The Prince George's County Council, moving to dispel a historic mistrust between segments of the community and the police, approved legislation yesterday that creates a civilian oversight panel to review complaints filed against police officers.
Initially controversial, the final legislation met with little resistance yesterday from either community activists or the police union, a traditional opponent of citizen review of department activities.
County Executive Parris Glendening, who proposed the citizen oversight panel in February as one of several steps aimed at improving the image of the police department, hailed the council action yesterday as a victory.
"After the difficult summer last year, I became convinced that we had to do some extraordinary things to build the police-community relations," Glendening said. "This was one of them."
A commission appointed by Glendening to study the police department last year in the wake of the death of a Ghanaian citizen during an arrest found that segments of the black community believed the police department was not aggressive in investigating complaints against officers.
The state prosecutor's office ultimately determined that Ghanaian Gregory Habib had died accidentally when two officers fell on top of him during a fight. However, by then the outcry over Habib's death had grown to encompass years of hard feelings held by members of the black community toward police.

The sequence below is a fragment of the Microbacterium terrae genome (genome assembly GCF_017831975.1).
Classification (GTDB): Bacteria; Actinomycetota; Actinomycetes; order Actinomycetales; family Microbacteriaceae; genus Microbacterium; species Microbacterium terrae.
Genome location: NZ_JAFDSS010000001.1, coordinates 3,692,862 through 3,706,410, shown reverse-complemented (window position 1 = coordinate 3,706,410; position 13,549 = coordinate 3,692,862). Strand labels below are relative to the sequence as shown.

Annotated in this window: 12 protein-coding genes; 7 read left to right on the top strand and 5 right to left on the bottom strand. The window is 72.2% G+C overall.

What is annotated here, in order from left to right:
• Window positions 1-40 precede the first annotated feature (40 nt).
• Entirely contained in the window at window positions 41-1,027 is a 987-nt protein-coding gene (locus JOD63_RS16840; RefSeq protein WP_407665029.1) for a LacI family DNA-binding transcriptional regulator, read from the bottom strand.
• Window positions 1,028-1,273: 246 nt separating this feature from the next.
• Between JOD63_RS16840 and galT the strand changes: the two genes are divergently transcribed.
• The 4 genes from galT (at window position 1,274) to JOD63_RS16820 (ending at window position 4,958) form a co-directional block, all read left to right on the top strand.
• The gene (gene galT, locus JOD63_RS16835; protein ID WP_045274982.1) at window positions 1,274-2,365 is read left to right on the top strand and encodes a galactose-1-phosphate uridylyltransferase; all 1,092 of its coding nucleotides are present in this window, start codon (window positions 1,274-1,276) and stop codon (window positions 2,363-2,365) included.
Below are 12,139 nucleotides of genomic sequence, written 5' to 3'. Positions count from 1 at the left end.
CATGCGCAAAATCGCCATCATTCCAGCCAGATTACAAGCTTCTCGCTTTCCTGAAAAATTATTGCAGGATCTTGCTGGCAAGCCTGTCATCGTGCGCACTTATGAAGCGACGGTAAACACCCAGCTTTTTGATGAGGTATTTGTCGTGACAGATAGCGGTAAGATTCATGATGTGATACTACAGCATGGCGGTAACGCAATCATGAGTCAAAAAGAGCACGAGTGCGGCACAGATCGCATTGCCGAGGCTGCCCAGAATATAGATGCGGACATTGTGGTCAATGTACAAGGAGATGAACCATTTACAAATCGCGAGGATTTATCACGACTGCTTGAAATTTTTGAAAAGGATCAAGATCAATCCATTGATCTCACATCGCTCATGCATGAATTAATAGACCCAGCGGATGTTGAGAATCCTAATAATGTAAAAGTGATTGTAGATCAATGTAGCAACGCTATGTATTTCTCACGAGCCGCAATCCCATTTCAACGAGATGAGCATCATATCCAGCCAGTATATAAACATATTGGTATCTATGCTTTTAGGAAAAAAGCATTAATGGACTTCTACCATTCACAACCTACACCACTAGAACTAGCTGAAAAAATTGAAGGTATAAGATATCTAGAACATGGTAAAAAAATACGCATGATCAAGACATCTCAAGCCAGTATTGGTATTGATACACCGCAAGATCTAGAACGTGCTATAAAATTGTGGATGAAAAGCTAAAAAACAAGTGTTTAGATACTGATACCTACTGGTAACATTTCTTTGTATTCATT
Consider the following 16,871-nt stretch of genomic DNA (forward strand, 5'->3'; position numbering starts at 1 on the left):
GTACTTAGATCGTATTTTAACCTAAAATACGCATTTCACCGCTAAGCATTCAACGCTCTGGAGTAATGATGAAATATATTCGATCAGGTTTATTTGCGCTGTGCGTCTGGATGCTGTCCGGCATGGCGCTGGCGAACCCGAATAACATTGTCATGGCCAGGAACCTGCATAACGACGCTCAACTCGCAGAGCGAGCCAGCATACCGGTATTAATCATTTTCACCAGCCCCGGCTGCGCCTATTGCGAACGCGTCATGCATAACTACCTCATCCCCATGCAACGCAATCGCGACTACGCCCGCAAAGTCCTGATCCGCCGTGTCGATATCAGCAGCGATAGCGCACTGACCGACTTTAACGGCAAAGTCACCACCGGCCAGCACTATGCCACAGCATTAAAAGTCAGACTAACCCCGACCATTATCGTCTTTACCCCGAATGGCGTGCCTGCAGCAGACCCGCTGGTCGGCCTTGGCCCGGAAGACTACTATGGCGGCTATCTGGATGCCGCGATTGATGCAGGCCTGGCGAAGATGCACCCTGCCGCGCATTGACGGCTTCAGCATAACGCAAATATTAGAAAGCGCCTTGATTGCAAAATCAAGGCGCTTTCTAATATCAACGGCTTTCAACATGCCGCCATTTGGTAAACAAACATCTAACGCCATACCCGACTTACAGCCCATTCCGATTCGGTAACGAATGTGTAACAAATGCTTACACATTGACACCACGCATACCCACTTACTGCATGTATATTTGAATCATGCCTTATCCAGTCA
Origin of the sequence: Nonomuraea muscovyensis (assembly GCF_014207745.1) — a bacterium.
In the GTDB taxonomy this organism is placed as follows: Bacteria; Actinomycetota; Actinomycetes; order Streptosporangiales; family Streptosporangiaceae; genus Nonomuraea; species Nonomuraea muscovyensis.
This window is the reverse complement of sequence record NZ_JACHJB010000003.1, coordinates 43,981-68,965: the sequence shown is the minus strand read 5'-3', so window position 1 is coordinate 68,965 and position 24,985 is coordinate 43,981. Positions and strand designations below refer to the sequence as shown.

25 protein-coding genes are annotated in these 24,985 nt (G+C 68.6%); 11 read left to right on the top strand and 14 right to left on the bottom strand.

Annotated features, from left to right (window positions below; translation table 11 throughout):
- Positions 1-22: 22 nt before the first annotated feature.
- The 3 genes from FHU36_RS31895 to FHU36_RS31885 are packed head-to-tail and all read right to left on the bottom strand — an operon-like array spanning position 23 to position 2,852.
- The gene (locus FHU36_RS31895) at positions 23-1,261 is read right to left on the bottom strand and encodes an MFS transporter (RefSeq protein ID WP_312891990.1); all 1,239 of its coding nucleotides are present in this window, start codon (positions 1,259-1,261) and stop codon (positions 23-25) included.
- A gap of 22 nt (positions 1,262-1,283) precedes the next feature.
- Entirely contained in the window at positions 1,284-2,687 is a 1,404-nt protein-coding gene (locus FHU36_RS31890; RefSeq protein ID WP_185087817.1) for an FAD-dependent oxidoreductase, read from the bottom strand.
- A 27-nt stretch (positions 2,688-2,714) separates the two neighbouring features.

"There was a perception in the community that our police department has some problems in terms of fairness," said Del. Ulysses Currie (D-Prince George's), a member of the commission. "This bill will go a long way toward making our police department a better one."
"I think we are indeed taking the step within our power to increase civilian participation in the police review process," said council Chairman Jo Ann T. Bell.
Darryl Jones, president of the Fraternal Order of Police Lodge 89 and an early opponent of the Citizen Complaint Oversight Panel, said yesterday that the union supports the current plan, revised after months of negotiation between the police and the council.
"Our main objection was that the panel originally allowed for citizen participation in the disciplinary process," Jones said. "That is no longer the case. As long as it is oversight and review, we do not oppose it."
Council member Floyd E. Wilson Jr., the lone opposing vote on council, and former NAACP president Richard Steve Brown sounded the primary notes of dissent at the council hearing, arguing that the panel, while needed, falls short in its power to investigate police complaints.
"This panel is toothless and redundant," said Brown, a frequent critic of the police department. "It's a sham really."
The panel's seven members will be appointed by Glendening and paid $50 an hour. They will review investigations conducted by the police department's Internal Affairs Division and the Human Relations Commission, two bodies that currently examine complaints of excessive force, abusive language or harassment. The panel's recommendations, which are not binding, then will go to the police chief. The panel will not have power to subpoena witnesses or conduct its own investigation, nor will its recommendations be binding on the police chief.
Police union members had objected to several provisions in the original legislation, which they alleged violated the Law Enforcement Officers' Bill of Rights, a state law that sets procedures for handling citizens' complaints.